Our vision of realizing reforestation for the entire valley of Vilcabamba has taken a step forward with the contract to design and supervise implementation of a 17 hectare property, El Mirador, in barrio San Jose de Vilcabamba. In the video we made for our crowd-funding project, Water and a Forest for Every Village, we mention the need for more and larger models. This property has the potential of filling the need for a mid-size model. The project proposal can be seen here
We are pushing the envelope on Permaculture standards for digging contour canals on steep slopes. When you collect water in any form, the effect of the water weight must be considered. Causing the land to de-stabilize is a concern.However, after 5 years of working these slopes with these methods, I've found that steeper drops within narrower canals can move the water safely off the mountain while accomplishing the aim of slowing the water down so it can penetrate the soil. Yes, there is risk, but doing nothing is more risky.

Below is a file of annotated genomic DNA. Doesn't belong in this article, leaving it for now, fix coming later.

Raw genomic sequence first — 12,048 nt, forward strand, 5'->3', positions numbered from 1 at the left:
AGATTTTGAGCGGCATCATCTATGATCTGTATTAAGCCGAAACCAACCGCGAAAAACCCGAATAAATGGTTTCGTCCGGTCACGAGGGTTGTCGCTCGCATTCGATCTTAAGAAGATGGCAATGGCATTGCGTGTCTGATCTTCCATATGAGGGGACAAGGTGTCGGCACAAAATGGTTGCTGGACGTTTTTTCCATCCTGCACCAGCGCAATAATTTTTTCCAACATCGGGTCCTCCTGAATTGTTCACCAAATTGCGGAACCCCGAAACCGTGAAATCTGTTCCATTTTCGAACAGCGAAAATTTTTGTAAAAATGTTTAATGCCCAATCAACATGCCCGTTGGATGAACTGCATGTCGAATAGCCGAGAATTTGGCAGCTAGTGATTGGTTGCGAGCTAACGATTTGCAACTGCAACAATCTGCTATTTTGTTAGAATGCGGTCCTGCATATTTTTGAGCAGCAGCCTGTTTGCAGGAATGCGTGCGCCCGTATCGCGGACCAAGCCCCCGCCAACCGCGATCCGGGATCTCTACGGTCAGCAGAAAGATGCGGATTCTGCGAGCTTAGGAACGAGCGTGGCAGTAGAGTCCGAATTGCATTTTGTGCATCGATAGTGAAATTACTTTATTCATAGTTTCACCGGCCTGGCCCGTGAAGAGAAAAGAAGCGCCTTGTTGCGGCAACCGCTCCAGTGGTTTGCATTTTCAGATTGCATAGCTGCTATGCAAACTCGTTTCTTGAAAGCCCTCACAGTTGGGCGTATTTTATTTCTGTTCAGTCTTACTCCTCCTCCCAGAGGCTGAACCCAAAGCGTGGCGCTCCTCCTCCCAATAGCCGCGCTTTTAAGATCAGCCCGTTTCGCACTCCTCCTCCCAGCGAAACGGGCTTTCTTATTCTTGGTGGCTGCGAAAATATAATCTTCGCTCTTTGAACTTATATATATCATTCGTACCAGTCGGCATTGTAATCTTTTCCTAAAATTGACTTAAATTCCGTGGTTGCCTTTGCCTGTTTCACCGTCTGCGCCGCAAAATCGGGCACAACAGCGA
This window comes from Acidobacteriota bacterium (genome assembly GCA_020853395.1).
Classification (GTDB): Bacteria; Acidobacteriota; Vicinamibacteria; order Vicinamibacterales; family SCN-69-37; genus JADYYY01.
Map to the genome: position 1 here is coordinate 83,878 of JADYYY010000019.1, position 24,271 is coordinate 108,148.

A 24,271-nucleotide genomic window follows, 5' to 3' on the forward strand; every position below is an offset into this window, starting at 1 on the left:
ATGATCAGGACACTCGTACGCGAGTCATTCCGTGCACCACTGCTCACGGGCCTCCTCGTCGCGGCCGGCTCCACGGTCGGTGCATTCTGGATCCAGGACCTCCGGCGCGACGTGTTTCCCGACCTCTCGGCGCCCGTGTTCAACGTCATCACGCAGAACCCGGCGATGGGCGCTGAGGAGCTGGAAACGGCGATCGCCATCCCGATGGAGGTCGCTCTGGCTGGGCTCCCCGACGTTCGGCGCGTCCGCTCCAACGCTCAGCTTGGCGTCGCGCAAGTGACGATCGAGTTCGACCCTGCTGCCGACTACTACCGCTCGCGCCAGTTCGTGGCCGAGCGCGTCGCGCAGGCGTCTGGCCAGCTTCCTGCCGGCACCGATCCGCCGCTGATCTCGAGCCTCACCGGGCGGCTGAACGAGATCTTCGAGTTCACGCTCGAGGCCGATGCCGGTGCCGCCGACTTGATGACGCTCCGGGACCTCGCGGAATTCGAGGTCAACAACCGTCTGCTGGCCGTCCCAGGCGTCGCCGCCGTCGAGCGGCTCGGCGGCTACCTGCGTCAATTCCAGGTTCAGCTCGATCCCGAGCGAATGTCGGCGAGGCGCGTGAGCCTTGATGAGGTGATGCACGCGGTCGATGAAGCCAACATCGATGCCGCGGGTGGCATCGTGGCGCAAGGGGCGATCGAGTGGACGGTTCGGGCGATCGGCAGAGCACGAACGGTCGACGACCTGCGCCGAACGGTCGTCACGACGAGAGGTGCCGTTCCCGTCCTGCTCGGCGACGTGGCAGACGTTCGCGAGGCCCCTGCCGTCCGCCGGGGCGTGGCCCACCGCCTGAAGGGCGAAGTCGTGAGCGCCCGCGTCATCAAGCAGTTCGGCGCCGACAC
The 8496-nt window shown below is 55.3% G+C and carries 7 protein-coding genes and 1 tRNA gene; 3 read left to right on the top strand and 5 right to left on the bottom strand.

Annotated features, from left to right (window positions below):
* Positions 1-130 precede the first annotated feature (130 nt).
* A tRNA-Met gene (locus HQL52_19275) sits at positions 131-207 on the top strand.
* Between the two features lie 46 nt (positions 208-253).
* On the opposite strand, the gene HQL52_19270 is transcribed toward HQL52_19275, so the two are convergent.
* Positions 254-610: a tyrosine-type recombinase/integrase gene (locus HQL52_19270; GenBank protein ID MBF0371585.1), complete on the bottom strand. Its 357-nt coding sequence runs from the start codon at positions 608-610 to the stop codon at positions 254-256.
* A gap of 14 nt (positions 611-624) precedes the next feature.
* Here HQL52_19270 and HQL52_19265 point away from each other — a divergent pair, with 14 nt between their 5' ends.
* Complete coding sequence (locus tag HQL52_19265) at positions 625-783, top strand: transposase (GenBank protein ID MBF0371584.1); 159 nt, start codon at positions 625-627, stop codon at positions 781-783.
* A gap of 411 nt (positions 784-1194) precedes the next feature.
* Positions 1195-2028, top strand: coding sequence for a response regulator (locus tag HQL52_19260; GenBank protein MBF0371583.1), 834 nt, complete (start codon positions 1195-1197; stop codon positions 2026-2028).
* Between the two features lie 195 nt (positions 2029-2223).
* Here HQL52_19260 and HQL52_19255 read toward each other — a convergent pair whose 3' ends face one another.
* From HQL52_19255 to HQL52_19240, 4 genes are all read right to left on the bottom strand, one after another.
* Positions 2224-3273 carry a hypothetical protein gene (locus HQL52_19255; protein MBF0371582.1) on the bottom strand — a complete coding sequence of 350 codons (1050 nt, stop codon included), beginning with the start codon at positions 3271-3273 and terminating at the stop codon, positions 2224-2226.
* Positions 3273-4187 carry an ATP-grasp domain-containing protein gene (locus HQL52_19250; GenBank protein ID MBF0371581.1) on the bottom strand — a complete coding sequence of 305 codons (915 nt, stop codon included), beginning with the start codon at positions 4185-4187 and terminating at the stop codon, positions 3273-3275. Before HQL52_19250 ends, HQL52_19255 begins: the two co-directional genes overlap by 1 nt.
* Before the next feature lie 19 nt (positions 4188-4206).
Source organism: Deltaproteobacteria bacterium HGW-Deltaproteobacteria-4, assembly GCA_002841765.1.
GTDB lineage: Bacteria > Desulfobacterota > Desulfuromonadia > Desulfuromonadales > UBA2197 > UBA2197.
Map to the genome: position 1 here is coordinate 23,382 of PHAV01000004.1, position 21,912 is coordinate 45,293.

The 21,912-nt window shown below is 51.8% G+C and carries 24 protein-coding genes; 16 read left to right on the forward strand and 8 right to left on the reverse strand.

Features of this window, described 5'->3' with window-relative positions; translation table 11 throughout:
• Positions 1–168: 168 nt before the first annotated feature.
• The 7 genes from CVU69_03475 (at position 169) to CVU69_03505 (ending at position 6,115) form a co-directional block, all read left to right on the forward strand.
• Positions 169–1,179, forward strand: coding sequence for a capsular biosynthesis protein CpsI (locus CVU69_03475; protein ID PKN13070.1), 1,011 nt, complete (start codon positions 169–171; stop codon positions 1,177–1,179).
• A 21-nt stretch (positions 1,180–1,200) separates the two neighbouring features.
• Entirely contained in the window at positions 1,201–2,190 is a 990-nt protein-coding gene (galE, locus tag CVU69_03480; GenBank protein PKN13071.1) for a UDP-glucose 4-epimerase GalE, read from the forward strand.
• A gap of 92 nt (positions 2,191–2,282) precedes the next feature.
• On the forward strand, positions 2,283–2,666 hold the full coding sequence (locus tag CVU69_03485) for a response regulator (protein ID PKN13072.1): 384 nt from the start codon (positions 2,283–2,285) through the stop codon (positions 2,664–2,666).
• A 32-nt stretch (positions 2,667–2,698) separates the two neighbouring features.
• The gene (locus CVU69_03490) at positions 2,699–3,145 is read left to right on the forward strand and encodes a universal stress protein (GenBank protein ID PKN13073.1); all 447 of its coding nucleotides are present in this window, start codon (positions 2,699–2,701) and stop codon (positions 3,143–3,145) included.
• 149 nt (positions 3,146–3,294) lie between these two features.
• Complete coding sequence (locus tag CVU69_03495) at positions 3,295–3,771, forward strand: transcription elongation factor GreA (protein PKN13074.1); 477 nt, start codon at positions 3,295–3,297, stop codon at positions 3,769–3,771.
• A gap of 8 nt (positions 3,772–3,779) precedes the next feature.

It is important to include an outlet when water is collected. We have used many "sills" in the project, which is a level cut in the down-hill side of the canal/swale wall. A sill creates a long spillway for the water to exit in a sheet. It can vary from one meter to several meters in length, depending on the scope of the project. In this project, because erosional breaks in the land are frequent, it makes it difficult to direct the water completely away from any erosion zone, before running into another. Thus, we used sills to spread the water out in zones that are less prone to erosion, and less steep.
Narrow swales, with a slope within the swale of .3-.6 % to help rainwater in a strong storm move off the mountain safely without furthering erosion. The vetiver grass forms a barrier subteraneally and above ground. Roots grow 4-5m deep and form a thick web.